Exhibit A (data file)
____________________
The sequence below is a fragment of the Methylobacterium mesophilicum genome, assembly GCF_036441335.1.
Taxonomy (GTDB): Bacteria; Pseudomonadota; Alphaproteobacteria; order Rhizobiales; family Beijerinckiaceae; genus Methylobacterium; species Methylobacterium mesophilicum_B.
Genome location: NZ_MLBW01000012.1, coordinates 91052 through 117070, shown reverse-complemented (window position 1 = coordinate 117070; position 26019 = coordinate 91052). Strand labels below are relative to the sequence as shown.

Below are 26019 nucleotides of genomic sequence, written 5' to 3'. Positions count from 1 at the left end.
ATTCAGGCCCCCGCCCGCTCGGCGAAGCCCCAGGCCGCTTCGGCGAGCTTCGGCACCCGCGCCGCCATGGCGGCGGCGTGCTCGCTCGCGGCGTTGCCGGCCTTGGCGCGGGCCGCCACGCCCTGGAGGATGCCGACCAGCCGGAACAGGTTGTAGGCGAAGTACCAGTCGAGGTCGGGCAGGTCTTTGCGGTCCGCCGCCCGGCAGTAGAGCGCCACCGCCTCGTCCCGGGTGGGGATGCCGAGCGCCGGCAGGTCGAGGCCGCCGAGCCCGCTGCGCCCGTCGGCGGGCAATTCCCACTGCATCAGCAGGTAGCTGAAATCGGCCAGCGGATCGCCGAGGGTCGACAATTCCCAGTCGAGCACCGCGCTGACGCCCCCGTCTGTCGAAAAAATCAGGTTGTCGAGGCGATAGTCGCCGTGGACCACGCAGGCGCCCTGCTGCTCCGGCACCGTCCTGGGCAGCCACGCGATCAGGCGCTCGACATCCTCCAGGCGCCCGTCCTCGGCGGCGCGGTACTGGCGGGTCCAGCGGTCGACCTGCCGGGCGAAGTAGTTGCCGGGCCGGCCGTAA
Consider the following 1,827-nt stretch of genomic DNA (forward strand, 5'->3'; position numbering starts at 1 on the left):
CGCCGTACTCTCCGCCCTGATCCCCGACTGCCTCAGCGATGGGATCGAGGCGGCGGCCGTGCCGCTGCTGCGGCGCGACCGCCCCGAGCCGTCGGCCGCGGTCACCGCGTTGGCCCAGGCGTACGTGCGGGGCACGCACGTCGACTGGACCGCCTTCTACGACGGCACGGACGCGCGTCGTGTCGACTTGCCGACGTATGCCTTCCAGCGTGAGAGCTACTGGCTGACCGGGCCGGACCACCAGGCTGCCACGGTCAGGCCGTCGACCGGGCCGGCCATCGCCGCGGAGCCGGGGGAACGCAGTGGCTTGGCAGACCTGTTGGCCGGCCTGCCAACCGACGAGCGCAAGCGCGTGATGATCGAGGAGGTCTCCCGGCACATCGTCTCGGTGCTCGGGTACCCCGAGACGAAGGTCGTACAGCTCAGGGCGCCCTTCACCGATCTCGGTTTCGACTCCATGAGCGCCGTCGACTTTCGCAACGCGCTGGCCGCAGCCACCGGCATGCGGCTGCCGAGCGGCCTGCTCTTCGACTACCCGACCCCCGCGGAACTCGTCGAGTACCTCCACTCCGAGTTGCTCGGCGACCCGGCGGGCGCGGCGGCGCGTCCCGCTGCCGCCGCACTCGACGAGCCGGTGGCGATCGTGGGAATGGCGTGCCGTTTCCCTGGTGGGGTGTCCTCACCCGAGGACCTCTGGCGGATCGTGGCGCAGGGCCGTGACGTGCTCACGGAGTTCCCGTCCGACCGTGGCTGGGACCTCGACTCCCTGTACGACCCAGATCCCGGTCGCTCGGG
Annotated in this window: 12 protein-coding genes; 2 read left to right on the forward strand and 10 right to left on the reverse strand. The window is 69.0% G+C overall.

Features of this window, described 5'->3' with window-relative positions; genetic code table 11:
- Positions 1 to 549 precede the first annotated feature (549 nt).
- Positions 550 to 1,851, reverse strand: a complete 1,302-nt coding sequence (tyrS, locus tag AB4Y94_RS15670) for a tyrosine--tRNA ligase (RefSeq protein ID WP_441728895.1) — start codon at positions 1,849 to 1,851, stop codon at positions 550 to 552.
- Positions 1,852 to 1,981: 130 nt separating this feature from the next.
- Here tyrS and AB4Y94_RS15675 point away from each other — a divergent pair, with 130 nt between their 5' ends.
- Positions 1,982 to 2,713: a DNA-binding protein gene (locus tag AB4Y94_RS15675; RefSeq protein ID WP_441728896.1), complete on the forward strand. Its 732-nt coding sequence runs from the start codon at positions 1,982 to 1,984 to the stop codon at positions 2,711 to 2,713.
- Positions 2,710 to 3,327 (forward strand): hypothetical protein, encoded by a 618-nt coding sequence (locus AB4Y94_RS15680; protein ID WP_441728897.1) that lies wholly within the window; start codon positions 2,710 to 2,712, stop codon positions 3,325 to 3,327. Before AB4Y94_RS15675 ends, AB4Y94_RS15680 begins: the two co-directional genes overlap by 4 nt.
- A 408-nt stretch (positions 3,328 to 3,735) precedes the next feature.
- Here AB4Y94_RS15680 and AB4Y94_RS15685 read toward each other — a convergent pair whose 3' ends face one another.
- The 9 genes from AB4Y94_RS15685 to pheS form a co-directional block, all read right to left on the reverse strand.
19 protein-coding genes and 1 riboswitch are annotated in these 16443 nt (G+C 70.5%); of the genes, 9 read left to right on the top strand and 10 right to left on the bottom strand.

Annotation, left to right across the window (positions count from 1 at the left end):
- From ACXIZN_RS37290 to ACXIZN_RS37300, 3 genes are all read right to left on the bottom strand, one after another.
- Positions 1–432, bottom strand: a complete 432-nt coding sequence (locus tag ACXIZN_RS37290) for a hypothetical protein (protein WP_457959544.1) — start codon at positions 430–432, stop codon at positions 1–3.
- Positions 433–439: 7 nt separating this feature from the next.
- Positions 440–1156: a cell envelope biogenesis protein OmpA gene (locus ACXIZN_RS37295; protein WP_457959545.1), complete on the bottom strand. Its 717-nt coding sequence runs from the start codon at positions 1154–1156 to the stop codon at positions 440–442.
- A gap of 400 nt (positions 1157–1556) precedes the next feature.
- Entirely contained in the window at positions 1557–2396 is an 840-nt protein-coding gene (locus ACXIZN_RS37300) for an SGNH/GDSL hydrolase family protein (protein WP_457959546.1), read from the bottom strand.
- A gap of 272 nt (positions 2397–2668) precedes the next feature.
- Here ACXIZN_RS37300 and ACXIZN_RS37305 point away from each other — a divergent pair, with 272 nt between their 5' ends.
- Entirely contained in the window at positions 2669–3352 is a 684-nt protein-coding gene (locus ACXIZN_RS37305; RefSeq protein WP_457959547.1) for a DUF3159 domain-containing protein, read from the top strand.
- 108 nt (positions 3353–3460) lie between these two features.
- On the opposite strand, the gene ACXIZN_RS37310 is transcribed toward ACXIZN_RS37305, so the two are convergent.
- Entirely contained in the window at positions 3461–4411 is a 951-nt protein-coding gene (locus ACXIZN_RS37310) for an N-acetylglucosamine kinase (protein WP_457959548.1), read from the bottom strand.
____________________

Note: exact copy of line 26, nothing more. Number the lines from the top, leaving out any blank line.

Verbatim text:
- Entirely contained in the window at positions 1557–2396 is an 840-nt protein-coding gene (locus ACXIZN_RS37300) for an SGNH/GDSL hydrolase family protein (protein WP_457959546.1), read from the bottom strand.